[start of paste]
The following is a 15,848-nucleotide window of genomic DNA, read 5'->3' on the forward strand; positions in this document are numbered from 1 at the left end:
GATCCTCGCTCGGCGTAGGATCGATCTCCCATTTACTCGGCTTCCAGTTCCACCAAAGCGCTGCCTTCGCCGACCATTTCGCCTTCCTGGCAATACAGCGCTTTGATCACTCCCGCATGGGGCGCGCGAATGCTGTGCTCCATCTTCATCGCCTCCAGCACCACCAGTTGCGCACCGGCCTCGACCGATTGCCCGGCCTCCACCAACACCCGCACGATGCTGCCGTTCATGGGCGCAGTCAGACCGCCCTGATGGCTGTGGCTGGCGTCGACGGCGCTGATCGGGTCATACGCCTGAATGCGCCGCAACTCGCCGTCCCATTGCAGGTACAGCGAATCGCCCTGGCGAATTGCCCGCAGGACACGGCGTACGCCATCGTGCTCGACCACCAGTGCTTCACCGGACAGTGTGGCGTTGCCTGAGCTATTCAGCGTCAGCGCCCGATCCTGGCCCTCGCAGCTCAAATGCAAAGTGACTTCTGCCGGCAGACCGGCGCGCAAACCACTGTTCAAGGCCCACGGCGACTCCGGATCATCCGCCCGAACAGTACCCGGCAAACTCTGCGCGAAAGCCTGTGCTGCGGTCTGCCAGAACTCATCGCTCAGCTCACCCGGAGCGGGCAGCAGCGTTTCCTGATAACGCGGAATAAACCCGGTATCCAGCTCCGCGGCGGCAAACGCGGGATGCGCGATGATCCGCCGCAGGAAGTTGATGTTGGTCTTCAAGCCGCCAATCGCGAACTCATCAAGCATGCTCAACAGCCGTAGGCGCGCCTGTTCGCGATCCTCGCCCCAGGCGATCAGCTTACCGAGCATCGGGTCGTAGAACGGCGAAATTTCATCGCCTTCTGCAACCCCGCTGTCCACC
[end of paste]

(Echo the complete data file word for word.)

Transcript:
The following is a 15,848-nucleotide window of genomic DNA, read 5'->3' on the forward strand; positions in this document are numbered from 1 at the left end:
GATCCTCGCTCGGCGTAGGATCGATCTCCCATTTACTCGGCTTCCAGTTCCACCAAAGCGCTGCCTTCGCCGACCATTTCGCCTTCCTGGCAATACAGCGCTTTGATCACTCCCGCATGGGGCGCGCGAATGCTGTGCTCCATCTTCATCGCCTCCAGCACCACCAGTTGCGCACCGGCCTCGACCGATTGCCCGGCCTCCACCAACACCCGCACGATGCTGCCGTTCATGGGCGCAGTCAGACCGCCCTGATGGCTGTGGCTGGCGTCGACGGCGCTGATCGGGTCATACGCCTGAATGCGCCGCAACTCGCCGTCCCATTGCAGGTACAGCGAATCGCCCTGGCGAATTGCCCGCAGGACACGGCGTACGCCATCGTGCTCGACCACCAGTGCTTCACCGGACAGTGTGGCGTTGCCTGAGCTATTCAGCGTCAGCGCCCGATCCTGGCCCTCGCAGCTCAAATGCAAAGTGACTTCTGCCGGCAGACCGGCGCGCAAACCACTGTTCAAGGCCCACGGCGACTCCGGATCATCCGCCCGAACAGTACCCGGCAAACTCTGCGCGAAAGCCTGTGCTGCGGTCTGCCAGAACTCATCGCTCAGCTCACCCGGAGCGGGCAGCAGCGTTTCCTGATAACGCGGAATAAACCCGGTATCCAGCTCCGCGGCGGCAAACGCGGGATGCGCGATGATCCGCCGCAGGAAGTTGATGTTGGTCTTCAAGCCGCCAATCGCGAACTCATCAAGCATGCTCAACAGCCGTAGGCGCGCCTGTTCGCGATCCTCGCCCCAGGCGATCAGCTTACCGAGCATCGGGTCGTAGAACGGCGAAATTTCATCGCCTTCTGCAACCCCGCTGTCCACC